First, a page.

HIV does not exist in a vacuum. It exists at the intersection of many social justice issues. To end the epidemic, we work in coalition with social movements.
Widening gaps in access to health insurance and care driven by poverty, inadequate education, stigma, racism, sexism, homophobia, and transphobia call for a renewed focus on the U.S. South.
According to AIDSVu, from 2003-2005, fifteen percent of people in the South diagnosed with HIV died within five years of diagnosis. Twenty-seven percent of people in the South diagnosed with AIDS during the same period also died within five years of diagnosis.
Simply put: we cannot end HIV in the U.S. until we end it in the South. We believe the status quo is unacceptable and have joined together to change it.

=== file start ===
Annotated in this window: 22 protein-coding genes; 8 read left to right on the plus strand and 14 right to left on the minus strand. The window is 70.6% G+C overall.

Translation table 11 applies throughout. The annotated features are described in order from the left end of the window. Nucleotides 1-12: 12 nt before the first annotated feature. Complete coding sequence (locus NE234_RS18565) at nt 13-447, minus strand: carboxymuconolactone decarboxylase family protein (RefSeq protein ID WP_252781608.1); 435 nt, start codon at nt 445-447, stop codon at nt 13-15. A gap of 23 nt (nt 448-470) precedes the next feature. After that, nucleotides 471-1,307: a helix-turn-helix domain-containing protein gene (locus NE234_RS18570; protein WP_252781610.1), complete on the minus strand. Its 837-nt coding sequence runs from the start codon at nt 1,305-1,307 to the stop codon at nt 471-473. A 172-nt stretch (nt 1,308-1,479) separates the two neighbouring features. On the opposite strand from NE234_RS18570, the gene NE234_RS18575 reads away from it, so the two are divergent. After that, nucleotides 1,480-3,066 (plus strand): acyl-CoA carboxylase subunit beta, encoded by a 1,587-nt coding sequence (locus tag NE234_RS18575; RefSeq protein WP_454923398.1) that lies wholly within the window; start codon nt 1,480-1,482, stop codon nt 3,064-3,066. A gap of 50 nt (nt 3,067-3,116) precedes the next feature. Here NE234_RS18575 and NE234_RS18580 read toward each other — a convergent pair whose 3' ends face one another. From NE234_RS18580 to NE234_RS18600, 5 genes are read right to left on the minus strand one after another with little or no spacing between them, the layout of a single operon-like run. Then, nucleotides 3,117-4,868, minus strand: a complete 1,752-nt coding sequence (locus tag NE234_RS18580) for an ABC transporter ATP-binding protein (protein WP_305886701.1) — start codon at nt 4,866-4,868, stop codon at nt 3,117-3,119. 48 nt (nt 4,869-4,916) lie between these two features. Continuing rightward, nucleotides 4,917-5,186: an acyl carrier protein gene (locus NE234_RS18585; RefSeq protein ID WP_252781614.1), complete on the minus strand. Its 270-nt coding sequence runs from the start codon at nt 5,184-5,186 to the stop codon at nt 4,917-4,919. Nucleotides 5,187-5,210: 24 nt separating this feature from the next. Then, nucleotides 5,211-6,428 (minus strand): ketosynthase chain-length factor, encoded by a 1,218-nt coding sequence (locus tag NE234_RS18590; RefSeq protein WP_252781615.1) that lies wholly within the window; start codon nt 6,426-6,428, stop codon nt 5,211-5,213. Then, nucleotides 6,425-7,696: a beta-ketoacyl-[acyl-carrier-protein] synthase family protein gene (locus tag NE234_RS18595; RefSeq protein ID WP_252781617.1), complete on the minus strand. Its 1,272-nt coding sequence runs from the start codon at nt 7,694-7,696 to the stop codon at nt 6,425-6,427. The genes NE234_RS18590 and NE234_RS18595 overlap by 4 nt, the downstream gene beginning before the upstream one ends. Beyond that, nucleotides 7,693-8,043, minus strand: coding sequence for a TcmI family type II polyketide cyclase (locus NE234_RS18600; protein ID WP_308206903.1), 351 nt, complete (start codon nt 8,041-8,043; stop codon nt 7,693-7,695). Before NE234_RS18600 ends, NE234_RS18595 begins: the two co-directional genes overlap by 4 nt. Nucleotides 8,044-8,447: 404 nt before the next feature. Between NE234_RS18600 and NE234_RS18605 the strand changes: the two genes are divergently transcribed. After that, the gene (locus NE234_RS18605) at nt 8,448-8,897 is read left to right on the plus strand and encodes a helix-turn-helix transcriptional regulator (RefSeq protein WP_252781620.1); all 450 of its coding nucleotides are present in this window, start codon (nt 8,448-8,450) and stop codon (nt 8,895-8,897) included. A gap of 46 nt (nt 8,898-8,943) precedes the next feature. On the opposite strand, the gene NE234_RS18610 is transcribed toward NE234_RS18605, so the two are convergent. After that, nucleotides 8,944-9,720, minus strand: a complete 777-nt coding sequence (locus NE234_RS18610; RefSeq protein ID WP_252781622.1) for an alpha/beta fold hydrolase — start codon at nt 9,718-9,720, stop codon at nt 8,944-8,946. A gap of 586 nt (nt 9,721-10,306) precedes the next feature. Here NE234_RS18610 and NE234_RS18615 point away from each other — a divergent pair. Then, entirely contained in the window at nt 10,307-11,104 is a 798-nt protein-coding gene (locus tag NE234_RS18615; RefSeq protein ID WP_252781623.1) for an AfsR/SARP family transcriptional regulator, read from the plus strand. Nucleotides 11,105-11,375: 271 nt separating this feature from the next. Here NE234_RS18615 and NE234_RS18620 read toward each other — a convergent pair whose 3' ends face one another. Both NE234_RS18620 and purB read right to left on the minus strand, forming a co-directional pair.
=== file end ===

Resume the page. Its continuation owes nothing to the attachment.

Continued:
To maximize efforts and impact, this new initiative explicitly focuses on increasing cross-sectional work among traditionally HIV-focused organizations and those with little or no prior HIV experience, but with a history of working to advance social justice and/or civil rights.
Organizations working in the intersecting fields of racial and social justice, gender equality and reproductive rights, LGBTQ, immigration, detention and mass incarceration, among others, are well-positioned to positively impact the social determinants of health that have significant implications for people living with or at risk for HIV in the South.
Will you join us?
You can make a difference. If your funding focuses on health, poverty alleviation, LGBTQ rights, or other social justice issues, the same communities you support are also affected by HIV. This is an opportunity to quickly and strategically increase your impact, and deepen your organization’s leadership in the South.
To get started, contact:
Funders Concerned About AIDS
John Barnes, Executive Director, email@example.com